BCP 53, RFC 3180, September 2001.

   [RFC1441]  Case, J., McCloghrie, K., Rose, M., and S. Waldbusser,
              "Introduction to version 2 of the Internet-standard
              Network Management Framework", RFC 1441, April 1993.

   [RFC3411]  Harrington, D., Presuhn, R., and B. Wijnen, "An
              Architecture for Describing Simple Network Management



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              Protocol (SNMP) Management Frameworks", STD 62, RFC 3411,
              December 2002.

   [I-D.ietf-mpls-lsp-ping]
              Kompella, K. and G. Swallow, "Detecting MPLS Data Plane
              Failures", draft-ietf-mpls-lsp-ping-13 (work in progress),
              January 2006.

   [RFC1191]  Mogul, J. and S. Deering, "Path MTU discovery", RFC 1191,
              November 1990.

   [I-D.ietf-mpls-p2mp-lsp-ping]
              Yasukawa, S., "Detecting Data Plane Failures in Point-to-
              Multipoint MPLS Traffic  Engineering - Extensions to LSP
              Ping", draft-ietf-mpls-p2mp-lsp-ping-00 (work in
              progress), September 2005.

   [I-D.savola-mtufrag-network-tunneling]
              Savola, P., "MTU and Fragmentation Issues with In-the-
              Network Tunneling",
              draft-savola-mtufrag-network-tunneling-05 (work in
              progress), October 2005.

   [RFC2629]  Rose, M., "Writing I-Ds and RFCs using XML", RFC 2629,
              June 1999.


























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URIs

   [3]  <mailto:christian.jacquenet@francetelecom.com>

   [4]  <mailto:y.kamite@ntt.com>

   [5]  <mailto:jeanlouis.leroux@francetelecom.com>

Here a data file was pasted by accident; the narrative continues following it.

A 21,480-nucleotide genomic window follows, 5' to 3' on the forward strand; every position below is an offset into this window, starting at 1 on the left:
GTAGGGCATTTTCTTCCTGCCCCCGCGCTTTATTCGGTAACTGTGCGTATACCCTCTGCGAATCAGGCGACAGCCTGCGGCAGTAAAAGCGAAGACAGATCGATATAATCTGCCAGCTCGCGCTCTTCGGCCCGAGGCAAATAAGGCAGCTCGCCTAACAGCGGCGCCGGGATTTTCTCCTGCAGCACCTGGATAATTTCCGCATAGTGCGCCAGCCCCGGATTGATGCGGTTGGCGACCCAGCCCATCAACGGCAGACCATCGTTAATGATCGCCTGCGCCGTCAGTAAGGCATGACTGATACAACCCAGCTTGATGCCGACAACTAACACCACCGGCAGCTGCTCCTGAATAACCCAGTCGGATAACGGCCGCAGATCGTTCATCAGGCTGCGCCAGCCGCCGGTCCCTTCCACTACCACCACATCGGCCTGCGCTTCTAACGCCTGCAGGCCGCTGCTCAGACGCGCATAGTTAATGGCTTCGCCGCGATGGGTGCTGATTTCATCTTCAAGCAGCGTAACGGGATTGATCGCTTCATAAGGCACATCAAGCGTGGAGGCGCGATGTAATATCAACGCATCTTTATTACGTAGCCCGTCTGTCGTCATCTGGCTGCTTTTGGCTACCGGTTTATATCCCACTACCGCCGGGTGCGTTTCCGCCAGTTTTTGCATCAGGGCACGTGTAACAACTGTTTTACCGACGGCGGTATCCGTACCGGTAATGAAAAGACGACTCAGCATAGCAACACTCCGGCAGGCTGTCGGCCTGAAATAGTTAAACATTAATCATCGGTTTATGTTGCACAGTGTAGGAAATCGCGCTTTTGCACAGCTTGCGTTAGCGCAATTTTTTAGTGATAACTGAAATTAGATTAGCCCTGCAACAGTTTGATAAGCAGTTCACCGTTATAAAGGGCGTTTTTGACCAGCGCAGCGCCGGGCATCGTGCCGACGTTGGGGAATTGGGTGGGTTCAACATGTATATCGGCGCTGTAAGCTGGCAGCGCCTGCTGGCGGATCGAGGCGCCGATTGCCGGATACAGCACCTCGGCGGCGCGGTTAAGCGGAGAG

[6]  <mailto:nicolai.leymann@t-systems.com>

   [7]  <mailto:renaud.moignard@francetelecom.com>

   [8]  <mailto:thomas.morin@francetelecom.com>






































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Appendix A.  Requirements summary

   This section is a summary of all requirements expressed as MUST or
   SHOULD, proposed for quick reference.

   Please keep in mind that the full text of corresponding sections is
   the one reference, and refer to it to uncover any ambiguity in the
   summaries below.

A.1.  General Requirements (Section 3)

   o  SHOULD satisfy requirements documented in RFC4031 "Service
      Requirements for Layer 3 Provider Provisioned Virtual Private
      Networks (PPVPNs)"

   o  MUST interoperate seamlessly with current unicast solutions

A.2.  Scalability orders of magnitude (Section 4.2)

   A multicast VPN solution...

   o  SHOULD support a number of multicast VPNs ranging from one to
      several thousands

   o  SHOULD support a number of multicast VPNs per PE of several
      hundreds, and may have to scale up to thousands VPNs per PE

   o  SHOULD support a number of CEs per multicast VPN per PE going up
      to several hundreds (and may target the support of thousands of
      CEs)

   o  SHOULD support several hundreds of PEs per multicast VPN, and MAY
      usefully scale up to thousands

   o  SHOULD support hundreds of source-connected-PEs per VPN, and some
      deployment scenarios involving many-to-many applications, may
      require supporting a number of source-connected-PEs equal to the
      number of PEs (hundreds or thousands)

   o  SHOULD scale up to thousands of PEs having multicast service
      enabled

   o  SHOULD support hundreds or even thousands of streams sourced per
      VPN

   o  SHOULD support hundreds of streams sourced per PE





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A.3.  Requirements from mutlicast VPN customer standpoint (Section 5.1)

   o  Service definition

      *  the multicast service MUST be provider provisioned and SHALL
         NOT require customer devices (CEs) to support any extra feature
         compared to those required for multicast in a non-VPN context

   o  CE-PE Protocols

      *  CEs and PEs SHOULD employ existing multicast protocols